• Excessive phone use that causes social and family conflicts and confrontations, as well as loss of interest in other shared activities
  • Continuing the behavior despite the negative effects and/or personal malaise it causes
  • Excessive phone use causing noticeable physical, mental, social, work, or family disturbances (e.g eye strain, symptoms of withdrawal, stress, and anxiety)
  • Chronic impulsiveness to check your device
  • Frequent and constant checking of phone in very brief periods of time causing insomnia and sleep disturbances
  • Increase in use to achieve satisfaction or relaxation or to counteract a dysphoric mood
  • Excessive use, urgency, need to be connected
  • Need to respond immediately to messages, preferring the cell phone to personal contact
  • Abstinence, dependence, craving
  • Anxiety, irritability if cell phone is not accessible, feelings of unease when unable to use it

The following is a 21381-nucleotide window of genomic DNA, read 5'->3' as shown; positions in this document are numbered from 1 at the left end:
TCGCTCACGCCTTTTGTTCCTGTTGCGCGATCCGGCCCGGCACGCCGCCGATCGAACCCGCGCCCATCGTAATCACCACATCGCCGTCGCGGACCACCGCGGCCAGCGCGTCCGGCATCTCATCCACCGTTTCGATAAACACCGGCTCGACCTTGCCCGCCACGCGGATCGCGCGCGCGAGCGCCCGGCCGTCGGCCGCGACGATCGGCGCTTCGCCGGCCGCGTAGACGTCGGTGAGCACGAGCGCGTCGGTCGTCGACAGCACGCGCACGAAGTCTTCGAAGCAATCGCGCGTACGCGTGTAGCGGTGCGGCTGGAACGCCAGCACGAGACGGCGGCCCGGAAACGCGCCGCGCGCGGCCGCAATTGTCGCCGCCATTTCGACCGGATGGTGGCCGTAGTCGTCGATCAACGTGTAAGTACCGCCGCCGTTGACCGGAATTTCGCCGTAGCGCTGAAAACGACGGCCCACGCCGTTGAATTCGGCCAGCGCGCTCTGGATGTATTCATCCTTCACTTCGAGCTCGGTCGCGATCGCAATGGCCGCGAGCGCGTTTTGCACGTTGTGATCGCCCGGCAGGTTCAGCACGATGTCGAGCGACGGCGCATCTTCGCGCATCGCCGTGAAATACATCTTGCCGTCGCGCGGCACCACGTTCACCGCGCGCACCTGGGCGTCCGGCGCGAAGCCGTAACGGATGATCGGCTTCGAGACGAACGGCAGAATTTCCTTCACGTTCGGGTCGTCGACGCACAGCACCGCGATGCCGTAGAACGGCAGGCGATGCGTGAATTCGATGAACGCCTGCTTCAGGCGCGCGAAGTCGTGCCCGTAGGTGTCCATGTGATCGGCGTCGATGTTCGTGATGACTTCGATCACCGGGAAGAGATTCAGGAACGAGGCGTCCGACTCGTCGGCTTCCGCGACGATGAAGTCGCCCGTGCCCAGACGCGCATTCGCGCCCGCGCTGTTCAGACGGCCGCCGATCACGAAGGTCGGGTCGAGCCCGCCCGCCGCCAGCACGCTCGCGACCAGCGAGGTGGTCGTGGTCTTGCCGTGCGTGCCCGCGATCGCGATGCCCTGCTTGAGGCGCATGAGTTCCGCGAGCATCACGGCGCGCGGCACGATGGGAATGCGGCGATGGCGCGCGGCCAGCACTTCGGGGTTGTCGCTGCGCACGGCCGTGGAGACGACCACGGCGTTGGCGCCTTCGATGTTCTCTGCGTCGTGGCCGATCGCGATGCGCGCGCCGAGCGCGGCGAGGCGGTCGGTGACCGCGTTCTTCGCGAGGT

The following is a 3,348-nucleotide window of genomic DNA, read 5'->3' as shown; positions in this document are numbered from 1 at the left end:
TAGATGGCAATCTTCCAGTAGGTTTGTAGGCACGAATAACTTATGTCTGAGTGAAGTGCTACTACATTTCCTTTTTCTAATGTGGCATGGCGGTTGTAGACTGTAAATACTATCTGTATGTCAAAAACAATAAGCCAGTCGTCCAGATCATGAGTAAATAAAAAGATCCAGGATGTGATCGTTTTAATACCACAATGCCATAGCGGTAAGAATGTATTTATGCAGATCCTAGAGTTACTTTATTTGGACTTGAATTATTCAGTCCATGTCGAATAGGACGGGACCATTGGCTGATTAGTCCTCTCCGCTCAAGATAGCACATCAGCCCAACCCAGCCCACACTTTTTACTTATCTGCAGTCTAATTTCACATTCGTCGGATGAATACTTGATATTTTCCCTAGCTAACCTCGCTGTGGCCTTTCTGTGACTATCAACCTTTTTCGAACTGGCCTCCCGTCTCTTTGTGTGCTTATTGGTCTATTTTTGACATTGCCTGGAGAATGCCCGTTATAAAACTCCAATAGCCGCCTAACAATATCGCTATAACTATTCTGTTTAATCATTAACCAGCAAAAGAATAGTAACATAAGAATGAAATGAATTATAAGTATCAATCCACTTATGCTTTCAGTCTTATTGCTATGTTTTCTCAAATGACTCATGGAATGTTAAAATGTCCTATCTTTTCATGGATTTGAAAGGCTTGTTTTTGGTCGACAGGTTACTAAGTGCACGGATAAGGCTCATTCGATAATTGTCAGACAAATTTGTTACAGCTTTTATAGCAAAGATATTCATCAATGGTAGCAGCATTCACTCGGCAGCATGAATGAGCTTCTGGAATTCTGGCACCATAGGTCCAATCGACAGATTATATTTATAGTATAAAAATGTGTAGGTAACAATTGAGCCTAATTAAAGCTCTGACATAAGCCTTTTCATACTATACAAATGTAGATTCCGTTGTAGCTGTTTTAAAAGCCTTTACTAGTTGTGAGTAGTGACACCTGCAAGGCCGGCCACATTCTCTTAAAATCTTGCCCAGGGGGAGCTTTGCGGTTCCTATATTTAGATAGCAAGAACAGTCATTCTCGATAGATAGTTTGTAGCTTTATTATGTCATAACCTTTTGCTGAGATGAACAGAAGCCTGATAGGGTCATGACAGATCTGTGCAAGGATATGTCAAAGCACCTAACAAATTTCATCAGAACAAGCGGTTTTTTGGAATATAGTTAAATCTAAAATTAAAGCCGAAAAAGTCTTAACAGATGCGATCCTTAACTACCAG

• Insomnia
  • Inability to Focus / Complete a Task
  • Stress and Restlessness
  • Relationship Stress
  • Eye Strain
  • Neck Pain
  • Social Anxiety
  • Escapist Behavior
  • Dependence on Digital Validation

Source — Newport Academy

The Stats & Studies


33% of teens and 50% of parents occasionally or very often try to reduce the amount of time they spend on their mobile devices, but most fail to change. Lake Research Partners, Device Addiction Survey (2017)

Young adults (age 15–24) check their smartphones an average of 150 times per day (or every six minutes), and send an average of 110 texts per day — New York Times report, 2017 — Pew Research Study 2011

50% of surveyed teens admitted that they felt addicted to their mobile devices. — Lake Research Partners, Device Addiction Survey (2017)

60% of U.S. college students consider themselves to have a cell phone addiction — Roberts, J., Yaya, L., & Manolis, C. (2014) The invisible addiction

54% of young adults are checking their devices constantly (multiple times per hour) — Bank of America Trends in Consumer Mobility Report (2015)


77% of surveyed parents feel that their teens get distracted by devices and don’t pay attention when they are together. — Lake Research Partners, Device Addiction Survey 2017